About five years ago, I received the first of what would become a steady stream of small packages of compact discs sent from Lisbon, Portugal. The CDs were sleeved in slightly undersize cardboard foldout cases, often with colorful abstractions or moody black-and-white photographs as cover art. The music was predominantly what most would consider progressive, avant-garde, or postmodern jazz. Some of the players were unfamiliar, including stars of the Portuguese jazz scene such as trumpeter Sei Miguel, guitarist Mário Delgado, and pianist Bernardo Sassetti. Some—saxophonists Tony Malaby and Ellery Eskelin, drummer Tom Rainey, guitarist Joe Morris, bassist Lisa Mezzacappa—were well established in my record collection. Still others were musicians who had recently appeared on my radar and whom I was eager to study further—pianist Kris Davis, guitarist Mary Halvorson, and saxophonist Ingrid Laubrock, for instance.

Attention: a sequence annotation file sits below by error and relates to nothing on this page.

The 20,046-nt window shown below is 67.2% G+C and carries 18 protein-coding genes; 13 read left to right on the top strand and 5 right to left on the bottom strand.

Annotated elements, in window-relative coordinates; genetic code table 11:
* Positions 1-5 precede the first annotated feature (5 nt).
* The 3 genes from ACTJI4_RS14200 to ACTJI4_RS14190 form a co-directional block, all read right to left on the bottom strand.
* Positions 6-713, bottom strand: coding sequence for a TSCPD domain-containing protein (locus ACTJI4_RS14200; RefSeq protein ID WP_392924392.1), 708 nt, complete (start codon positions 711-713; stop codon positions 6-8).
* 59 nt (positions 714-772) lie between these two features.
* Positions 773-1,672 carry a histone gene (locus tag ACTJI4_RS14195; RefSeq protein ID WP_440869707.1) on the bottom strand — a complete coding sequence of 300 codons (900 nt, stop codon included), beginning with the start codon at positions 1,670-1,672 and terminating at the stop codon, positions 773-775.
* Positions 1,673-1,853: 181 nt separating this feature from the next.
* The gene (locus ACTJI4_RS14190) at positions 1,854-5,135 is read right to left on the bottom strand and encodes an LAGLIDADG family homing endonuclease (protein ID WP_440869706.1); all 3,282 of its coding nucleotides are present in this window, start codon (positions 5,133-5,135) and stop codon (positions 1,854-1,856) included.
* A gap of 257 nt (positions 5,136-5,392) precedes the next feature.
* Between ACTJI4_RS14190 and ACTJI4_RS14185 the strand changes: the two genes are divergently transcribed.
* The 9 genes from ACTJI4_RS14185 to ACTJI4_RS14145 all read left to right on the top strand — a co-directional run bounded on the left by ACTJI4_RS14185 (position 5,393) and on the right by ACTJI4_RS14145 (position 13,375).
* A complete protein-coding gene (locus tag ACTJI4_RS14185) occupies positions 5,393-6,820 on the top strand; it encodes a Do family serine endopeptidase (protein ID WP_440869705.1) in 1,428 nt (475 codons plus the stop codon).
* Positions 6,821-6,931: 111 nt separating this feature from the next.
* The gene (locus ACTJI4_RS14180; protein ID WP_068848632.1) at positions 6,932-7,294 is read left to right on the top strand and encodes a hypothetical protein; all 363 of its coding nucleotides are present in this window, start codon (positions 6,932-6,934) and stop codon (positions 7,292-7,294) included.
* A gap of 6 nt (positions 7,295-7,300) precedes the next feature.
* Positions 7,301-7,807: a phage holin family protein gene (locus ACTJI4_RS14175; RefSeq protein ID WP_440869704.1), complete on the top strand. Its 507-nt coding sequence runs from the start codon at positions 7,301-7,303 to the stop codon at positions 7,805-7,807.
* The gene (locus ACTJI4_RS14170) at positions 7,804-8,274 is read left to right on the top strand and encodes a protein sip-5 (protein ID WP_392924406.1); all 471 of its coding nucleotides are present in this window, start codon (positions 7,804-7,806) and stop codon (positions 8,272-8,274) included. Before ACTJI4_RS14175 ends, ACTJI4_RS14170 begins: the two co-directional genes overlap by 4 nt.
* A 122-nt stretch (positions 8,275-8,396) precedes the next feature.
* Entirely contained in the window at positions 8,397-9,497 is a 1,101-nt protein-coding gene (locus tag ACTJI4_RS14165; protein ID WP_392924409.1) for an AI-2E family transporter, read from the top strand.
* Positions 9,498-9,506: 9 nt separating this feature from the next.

The label was called Clean Feed, and unbeknownst to me it had been releasing similarly adventurous, eclectic, and international jazz since 2001. As an amateur picker fixated on the cutting edge of guitar music, I was especially taken with a 16-track anthology titled I Never Meta Guitar, featuring Halvorson, Jeff Parker, Henry Kaiser, Nels Cline, Raoul Bjorkenheim, Janet Feder, and others. (I Never Meta Guitar Too followed in 2012). That—and a quartet session with British improvising legends saxophonist Evan Parker, bassist Barry Guy, and drummer/percussionist Paul Lytton plus trumpeter Peter Evans (Scenes in the House of Music), as well as the trio of pianist Davis, saxophonist Laubrock, and drummer Tyshawn Sorey (Paradoxical Frog)—convinced me that this was a label that takes creative music very seriously and one that jazz fans everywhere should embrace and investigate.